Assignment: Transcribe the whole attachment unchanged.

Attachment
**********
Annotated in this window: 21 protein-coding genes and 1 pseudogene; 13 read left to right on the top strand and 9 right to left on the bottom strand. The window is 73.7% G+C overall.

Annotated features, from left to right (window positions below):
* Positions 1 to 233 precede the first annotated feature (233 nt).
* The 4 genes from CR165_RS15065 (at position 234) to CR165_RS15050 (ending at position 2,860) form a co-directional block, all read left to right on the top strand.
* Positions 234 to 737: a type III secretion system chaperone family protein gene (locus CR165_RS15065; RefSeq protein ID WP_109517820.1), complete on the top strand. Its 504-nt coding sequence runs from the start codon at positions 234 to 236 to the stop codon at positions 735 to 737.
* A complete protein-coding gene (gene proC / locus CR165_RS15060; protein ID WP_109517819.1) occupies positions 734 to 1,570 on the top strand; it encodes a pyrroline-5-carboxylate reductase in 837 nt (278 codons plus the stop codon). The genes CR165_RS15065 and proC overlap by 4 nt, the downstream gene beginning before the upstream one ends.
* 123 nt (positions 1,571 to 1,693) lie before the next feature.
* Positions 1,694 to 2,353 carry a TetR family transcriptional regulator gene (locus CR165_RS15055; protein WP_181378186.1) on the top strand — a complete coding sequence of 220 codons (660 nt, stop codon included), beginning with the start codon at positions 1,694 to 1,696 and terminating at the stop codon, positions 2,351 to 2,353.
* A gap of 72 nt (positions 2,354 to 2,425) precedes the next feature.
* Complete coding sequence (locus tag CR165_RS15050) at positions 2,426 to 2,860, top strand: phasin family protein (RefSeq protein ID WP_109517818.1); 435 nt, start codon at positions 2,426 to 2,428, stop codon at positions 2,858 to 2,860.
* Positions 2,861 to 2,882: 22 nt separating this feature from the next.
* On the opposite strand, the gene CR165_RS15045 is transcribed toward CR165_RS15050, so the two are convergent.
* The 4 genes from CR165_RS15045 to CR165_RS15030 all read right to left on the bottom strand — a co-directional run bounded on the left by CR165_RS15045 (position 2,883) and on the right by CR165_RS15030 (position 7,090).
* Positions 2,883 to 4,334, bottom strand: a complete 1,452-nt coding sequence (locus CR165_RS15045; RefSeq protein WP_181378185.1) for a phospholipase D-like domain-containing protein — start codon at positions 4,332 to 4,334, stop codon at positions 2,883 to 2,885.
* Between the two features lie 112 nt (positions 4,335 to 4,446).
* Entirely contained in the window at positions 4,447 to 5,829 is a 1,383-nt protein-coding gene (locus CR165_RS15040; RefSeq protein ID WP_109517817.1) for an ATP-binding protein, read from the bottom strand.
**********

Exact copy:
Annotated in this window: 21 protein-coding genes and 1 pseudogene; 13 read left to right on the top strand and 9 right to left on the bottom strand. The window is 73.7% G+C overall.

Annotated features, from left to right (window positions below):
* Positions 1 to 233 precede the first annotated feature (233 nt).
* The 4 genes from CR165_RS15065 (at position 234) to CR165_RS15050 (ending at position 2,860) form a co-directional block, all read left to right on the top strand.
* Positions 234 to 737: a type III secretion system chaperone family protein gene (locus CR165_RS15065; RefSeq protein ID WP_109517820.1), complete on the top strand. Its 504-nt coding sequence runs from the start codon at positions 234 to 236 to the stop codon at positions 735 to 737.
* A complete protein-coding gene (gene proC / locus CR165_RS15060; protein ID WP_109517819.1) occupies positions 734 to 1,570 on the top strand; it encodes a pyrroline-5-carboxylate reductase in 837 nt (278 codons plus the stop codon). The genes CR165_RS15065 and proC overlap by 4 nt, the downstream gene beginning before the upstream one ends.
* 123 nt (positions 1,571 to 1,693) lie before the next feature.
* Positions 1,694 to 2,353 carry a TetR family transcriptional regulator gene (locus CR165_RS15055; protein WP_181378186.1) on the top strand — a complete coding sequence of 220 codons (660 nt, stop codon included), beginning with the start codon at positions 1,694 to 1,696 and terminating at the stop codon, positions 2,351 to 2,353.
* A gap of 72 nt (positions 2,354 to 2,425) precedes the next feature.
* Complete coding sequence (locus tag CR165_RS15050) at positions 2,426 to 2,860, top strand: phasin family protein (RefSeq protein ID WP_109517818.1); 435 nt, start codon at positions 2,426 to 2,428, stop codon at positions 2,858 to 2,860.
* Positions 2,861 to 2,882: 22 nt separating this feature from the next.
* On the opposite strand, the gene CR165_RS15045 is transcribed toward CR165_RS15050, so the two are convergent.
* The 4 genes from CR165_RS15045 to CR165_RS15030 all read right to left on the bottom strand — a co-directional run bounded on the left by CR165_RS15045 (position 2,883) and on the right by CR165_RS15030 (position 7,090).
* Positions 2,883 to 4,334, bottom strand: a complete 1,452-nt coding sequence (locus CR165_RS15045; RefSeq protein WP_181378185.1) for a phospholipase D-like domain-containing protein — start codon at positions 4,332 to 4,334, stop codon at positions 2,883 to 2,885.
* Between the two features lie 112 nt (positions 4,335 to 4,446).
* Entirely contained in the window at positions 4,447 to 5,829 is a 1,383-nt protein-coding gene (locus CR165_RS15040; RefSeq protein ID WP_109517817.1) for an ATP-binding protein, read from the bottom strand.